Dating the wood from historical art objects is a crucial step to ascertain their production time, and support or refute attribution to an artist or a workshop. Dendrochronology is commonly used for this purpose but requires access to the tree-ring pattern in the wood, which can be hindered by preparatory layers, polychromy, wax, or integrated frames. Here we implemented non-invasive dendrochronology based on X-ray computed tomography (CT) to examine a painting on panel attributed to Rubens’ studio and its presumed dating around 1636 CE. The CT images achieved a resolution of 37.3 micron and revealed a double panelling, which was concealed by oak strips covering all four edges. The back (visible) board is made of deciduous oak (Quercus subg. Quercus), the most common type of wood used in 17th-century Netherlandish workshops, and was dated terminus post quem after 1557 CE. However, the front (original) board used for the painting has been identified through examination of the wood anatomy as a tropical wood, probably Swietenia sp., a species seldom used in Netherlandish paintings, and remains undated. Its very presence attests the global character of 17th-century trade, and demonstrates the use of exotic species in Flemish studios. The date of the oak board refutes previous results and suggests that this board was trimmed to meet the size of the tropical one, having been glued to it for conservation purposes or with deceiving intentions to pretend that the painting was made on an oak panel. These revelations have opened new lines of art historical inquiry and highlight the potential of X-ray CT as a powerful tool for non-invasive study of historical art objects to retrieve their full history.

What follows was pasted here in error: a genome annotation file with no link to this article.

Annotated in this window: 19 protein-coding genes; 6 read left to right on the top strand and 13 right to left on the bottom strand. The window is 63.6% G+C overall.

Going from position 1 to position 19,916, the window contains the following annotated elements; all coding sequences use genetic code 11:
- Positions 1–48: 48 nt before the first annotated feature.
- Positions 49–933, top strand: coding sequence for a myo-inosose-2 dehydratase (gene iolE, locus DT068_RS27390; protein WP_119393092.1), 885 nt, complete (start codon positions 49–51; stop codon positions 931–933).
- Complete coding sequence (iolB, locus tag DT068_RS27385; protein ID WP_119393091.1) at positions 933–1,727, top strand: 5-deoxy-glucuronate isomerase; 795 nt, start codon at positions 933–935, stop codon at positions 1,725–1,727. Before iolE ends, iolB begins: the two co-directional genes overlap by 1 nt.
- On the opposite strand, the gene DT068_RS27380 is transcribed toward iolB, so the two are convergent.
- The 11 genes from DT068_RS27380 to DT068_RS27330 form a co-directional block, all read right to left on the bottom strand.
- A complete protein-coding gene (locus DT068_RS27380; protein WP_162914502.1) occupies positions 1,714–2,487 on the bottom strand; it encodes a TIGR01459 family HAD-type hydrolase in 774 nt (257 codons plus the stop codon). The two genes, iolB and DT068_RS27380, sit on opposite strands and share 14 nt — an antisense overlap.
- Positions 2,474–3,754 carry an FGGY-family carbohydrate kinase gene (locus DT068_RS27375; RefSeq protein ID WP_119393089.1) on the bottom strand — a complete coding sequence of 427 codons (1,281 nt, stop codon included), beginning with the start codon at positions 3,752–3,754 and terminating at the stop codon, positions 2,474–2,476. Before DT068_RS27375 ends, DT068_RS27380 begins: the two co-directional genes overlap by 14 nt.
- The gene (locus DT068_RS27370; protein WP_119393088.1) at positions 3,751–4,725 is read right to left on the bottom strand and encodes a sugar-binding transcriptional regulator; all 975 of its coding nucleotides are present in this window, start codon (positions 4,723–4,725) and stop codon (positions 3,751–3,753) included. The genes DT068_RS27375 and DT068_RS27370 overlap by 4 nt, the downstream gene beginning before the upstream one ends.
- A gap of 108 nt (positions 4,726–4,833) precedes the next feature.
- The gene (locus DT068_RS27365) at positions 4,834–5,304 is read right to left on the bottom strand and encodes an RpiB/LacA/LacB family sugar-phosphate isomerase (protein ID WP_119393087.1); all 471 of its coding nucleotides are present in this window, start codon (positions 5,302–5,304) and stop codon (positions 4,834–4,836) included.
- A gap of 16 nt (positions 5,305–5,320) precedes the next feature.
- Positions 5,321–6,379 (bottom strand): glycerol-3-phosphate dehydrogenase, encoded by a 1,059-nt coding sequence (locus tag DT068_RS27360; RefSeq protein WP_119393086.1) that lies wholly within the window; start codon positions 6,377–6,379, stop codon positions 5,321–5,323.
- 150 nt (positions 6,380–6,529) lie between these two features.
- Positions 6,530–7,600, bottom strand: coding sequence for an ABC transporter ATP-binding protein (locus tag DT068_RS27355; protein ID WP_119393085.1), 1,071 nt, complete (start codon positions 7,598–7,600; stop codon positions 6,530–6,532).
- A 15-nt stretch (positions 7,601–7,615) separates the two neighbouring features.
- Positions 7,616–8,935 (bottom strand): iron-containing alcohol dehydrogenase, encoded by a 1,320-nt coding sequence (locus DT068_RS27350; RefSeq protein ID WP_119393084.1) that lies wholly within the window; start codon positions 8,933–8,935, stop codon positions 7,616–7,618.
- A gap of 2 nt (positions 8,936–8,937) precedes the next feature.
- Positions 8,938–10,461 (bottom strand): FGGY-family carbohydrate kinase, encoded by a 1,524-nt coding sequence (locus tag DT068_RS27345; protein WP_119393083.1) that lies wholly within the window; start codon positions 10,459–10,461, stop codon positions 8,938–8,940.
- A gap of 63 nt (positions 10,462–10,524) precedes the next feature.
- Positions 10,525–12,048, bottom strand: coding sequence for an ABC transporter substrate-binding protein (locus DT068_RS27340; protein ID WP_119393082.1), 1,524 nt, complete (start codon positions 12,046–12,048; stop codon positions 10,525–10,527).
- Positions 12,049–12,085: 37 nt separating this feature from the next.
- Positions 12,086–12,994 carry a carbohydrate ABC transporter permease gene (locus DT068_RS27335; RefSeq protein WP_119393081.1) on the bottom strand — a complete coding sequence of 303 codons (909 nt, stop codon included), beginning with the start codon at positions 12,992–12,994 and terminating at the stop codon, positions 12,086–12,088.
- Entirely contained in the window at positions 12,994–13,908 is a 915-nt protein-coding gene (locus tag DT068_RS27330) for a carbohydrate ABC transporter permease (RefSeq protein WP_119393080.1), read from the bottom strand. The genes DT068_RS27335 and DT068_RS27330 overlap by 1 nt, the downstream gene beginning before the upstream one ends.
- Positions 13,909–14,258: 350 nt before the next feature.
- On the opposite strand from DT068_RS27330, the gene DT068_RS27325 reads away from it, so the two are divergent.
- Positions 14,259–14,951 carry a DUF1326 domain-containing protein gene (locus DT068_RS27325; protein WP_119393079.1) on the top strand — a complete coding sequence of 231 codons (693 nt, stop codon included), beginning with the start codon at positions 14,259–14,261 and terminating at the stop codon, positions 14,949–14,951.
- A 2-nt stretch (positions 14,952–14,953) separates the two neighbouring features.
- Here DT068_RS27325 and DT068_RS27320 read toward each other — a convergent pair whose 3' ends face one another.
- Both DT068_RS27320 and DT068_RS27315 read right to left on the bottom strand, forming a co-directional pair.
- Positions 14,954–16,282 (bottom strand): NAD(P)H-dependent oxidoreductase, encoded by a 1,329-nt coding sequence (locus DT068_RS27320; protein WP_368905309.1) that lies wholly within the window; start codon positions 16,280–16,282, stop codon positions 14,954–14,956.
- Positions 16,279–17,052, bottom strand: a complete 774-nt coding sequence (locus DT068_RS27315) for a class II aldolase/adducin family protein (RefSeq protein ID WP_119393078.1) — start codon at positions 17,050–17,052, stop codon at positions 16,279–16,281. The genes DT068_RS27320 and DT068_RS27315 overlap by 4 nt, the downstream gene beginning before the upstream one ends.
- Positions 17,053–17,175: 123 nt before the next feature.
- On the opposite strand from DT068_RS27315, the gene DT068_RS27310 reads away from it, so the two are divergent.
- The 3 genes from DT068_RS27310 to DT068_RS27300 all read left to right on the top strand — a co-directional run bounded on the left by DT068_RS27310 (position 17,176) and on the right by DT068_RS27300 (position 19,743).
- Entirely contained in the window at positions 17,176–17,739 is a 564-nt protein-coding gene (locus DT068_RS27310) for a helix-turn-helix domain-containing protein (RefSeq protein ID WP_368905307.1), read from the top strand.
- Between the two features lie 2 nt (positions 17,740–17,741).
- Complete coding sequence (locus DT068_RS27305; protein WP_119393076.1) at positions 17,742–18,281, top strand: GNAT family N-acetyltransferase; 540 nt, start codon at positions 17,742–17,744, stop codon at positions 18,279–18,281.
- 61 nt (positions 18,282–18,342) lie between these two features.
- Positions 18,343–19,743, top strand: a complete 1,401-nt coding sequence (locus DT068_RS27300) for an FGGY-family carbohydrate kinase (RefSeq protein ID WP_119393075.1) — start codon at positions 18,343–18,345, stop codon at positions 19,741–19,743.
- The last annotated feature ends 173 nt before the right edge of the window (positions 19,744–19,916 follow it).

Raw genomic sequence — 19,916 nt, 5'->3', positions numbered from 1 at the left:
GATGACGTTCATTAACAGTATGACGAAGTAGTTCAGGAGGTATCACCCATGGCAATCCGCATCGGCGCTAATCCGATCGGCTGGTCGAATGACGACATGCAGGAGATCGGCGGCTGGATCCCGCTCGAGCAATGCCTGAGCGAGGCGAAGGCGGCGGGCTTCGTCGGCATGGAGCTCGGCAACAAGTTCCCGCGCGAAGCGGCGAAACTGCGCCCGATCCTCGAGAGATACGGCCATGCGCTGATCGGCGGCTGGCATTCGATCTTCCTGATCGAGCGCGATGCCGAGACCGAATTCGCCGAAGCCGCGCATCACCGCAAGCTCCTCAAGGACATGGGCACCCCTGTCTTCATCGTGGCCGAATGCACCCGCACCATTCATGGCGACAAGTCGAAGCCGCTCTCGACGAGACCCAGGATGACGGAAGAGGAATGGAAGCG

Rijksmuseum Amsterdam , DendroResearch, Wageningen, The Netherlands
Real-Time 3D Tomography , CT for Art: from Images to Patterns
Computational Imaging

Domínguez-Delmás, M., Bossema, F., Dorscheid, J., Coban, S., Hall-Aquitania, M., Batenburg, J., & Hermens, E. (2021). X-ray computed tomography for non-invasive dendrochronology reveals a concealed double panelling on a painting from Rubens’ studio. PLoS ONE, 16(8). doi:10.1371/journal.pone.0255792